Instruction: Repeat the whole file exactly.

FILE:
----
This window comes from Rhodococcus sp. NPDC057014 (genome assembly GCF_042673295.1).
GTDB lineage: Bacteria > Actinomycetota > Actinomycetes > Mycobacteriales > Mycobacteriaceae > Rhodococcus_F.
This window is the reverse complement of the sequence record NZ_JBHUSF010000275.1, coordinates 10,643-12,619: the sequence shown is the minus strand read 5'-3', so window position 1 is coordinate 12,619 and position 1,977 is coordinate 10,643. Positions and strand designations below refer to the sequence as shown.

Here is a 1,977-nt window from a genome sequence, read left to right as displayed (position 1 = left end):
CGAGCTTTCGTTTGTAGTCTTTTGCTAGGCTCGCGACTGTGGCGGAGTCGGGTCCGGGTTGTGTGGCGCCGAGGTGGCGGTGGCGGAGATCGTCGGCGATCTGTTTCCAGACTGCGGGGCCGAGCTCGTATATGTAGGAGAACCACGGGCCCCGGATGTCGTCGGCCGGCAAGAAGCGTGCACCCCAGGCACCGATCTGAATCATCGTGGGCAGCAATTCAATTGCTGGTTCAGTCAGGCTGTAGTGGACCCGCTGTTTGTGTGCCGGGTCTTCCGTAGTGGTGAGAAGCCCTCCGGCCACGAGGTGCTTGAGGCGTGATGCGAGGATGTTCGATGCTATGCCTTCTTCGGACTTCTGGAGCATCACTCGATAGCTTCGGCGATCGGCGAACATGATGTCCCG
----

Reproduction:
This window comes from Rhodococcus sp. NPDC057014 (genome assembly GCF_042673295.1).
GTDB lineage: Bacteria > Actinomycetota > Actinomycetes > Mycobacteriales > Mycobacteriaceae > Rhodococcus_F.
This window is the reverse complement of the sequence record NZ_JBHUSF010000275.1, coordinates 10,643-12,619: the sequence shown is the minus strand read 5'-3', so window position 1 is coordinate 12,619 and position 1,977 is coordinate 10,643. Positions and strand designations below refer to the sequence as shown.

Here is a 1,977-nt window from a genome sequence, read left to right as displayed (position 1 = left end):
CGAGCTTTCGTTTGTAGTCTTTTGCTAGGCTCGCGACTGTGGCGGAGTCGGGTCCGGGTTGTGTGGCGCCGAGGTGGCGGTGGCGGAGATCGTCGGCGATCTGTTTCCAGACTGCGGGGCCGAGCTCGTATATGTAGGAGAACCACGGGCCCCGGATGTCGTCGGCCGGCAAGAAGCGTGCACCCCAGGCACCGATCTGAATCATCGTGGGCAGCAATTCAATTGCTGGTTCAGTCAGGCTGTAGTGGACCCGCTGTTTGTGTGCCGGGTCTTCCGTAGTGGTGAGAAGCCCTCCGGCCACGAGGTGCTTGAGGCGTGATGCGAGGATGTTCGATGCTATGCCTTCTTCGGACTTCTGGAGCATCACTCGATAGCTTCGGCGATCGGCGAACATGATGTCCCG